Mrs. Dalloway

Mrs. Dalloway (1925) is a brussels sprouts book for me. For some reason the M.A.S.H. episode where Radar is in love with someone musical, and Hawkeye Pierce coaches him that he should respond to anything said about Bach with a knowing “Ahhhh, Bach!” comes to mind. This is one of those well-known books I’d like… Read More Mrs. Dalloway


Lucy and the Book

I’ve been struck lately by the uniqueness of the experience of reading the Bible as compared to reading other books. Normally I hate the term “strategy,” but in the same way Lucy goes into the silent and mysterious upstairs of the wise magician’s house in The Voyage of the Dawn Treader armed with a plan… Read More Lucy and the Book

Picture Books

Many Moons

This is a profound book. I marvel every time I read it. It’s about a princess sick in bed whose father promises her he’ll give her whatever she wants. She wants the moon. His counselors all give long-winded, complicated reasons why it’s too far away, too big, and too heavy, but the court jester suggests asking… Read More Many Moons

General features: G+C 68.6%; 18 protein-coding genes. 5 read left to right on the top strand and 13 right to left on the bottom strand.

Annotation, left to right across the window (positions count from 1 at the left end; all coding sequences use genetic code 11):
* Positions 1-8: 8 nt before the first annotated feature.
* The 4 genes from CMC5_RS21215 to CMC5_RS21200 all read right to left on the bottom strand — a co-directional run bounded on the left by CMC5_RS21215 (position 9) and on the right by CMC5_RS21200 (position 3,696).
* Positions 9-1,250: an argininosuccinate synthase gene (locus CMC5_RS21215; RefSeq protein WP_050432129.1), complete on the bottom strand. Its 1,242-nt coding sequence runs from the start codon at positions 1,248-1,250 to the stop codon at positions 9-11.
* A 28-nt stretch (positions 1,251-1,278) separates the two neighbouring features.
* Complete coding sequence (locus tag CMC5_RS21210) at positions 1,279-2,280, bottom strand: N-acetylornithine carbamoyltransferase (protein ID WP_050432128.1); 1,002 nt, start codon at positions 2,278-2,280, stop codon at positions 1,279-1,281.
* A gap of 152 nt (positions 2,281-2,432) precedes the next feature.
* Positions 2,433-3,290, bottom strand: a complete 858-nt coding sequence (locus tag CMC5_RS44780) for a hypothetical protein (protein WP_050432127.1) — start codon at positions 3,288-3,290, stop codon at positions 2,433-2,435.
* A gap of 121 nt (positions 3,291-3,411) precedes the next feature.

A Room with a View

I know it’s famous. I know it was a successful movie. But I had settled into grim dislike for it and was bearing down on the final pages before it suddenly and surprisingly won me over. I chose E.M. Forster’s A Room with a View(1908) because I expected to like it. It’s a novel about inner passions… Read More A Room with a View


Watchman’s Stone

This is one of those books I’m embarrassed that I like: Watchman’s Stone, by Rona Randall. It’s one of three books I haven’t read since junior high but have felt a whim to revisit lately. This one cost me a WHOLE TWENTY-FIVE CENTS to get through interlibrary loan! But I have to confess I enjoyed… Read More Watchman’s Stone

Chapter Books

The Black Cauldron

I read Lloyd Alexander’s Prydain chronicles when I was in junior high. Mrs. Greenblatt, the librarian, recommended them to me, and I wasn’t disappointed. Last year I revisited the first book, The Book of Three, and this week I read book 2, The Black Cauldron. Experiencing the book as an (alleged) adult, I was less absorbed by the… Read More The Black Cauldron


A Live Coal in the Sea

I finished L’Engle’s  A Live Coal in the Sea. It was hard to put down once I got going, even though there’s much in it that’s excruciating. It centers around a family’s attempt to absorb a variety of traumas through a surrounding “sea” of mercy. That’s the best way I can summarize it. The statement from… Read More A Live Coal in the Sea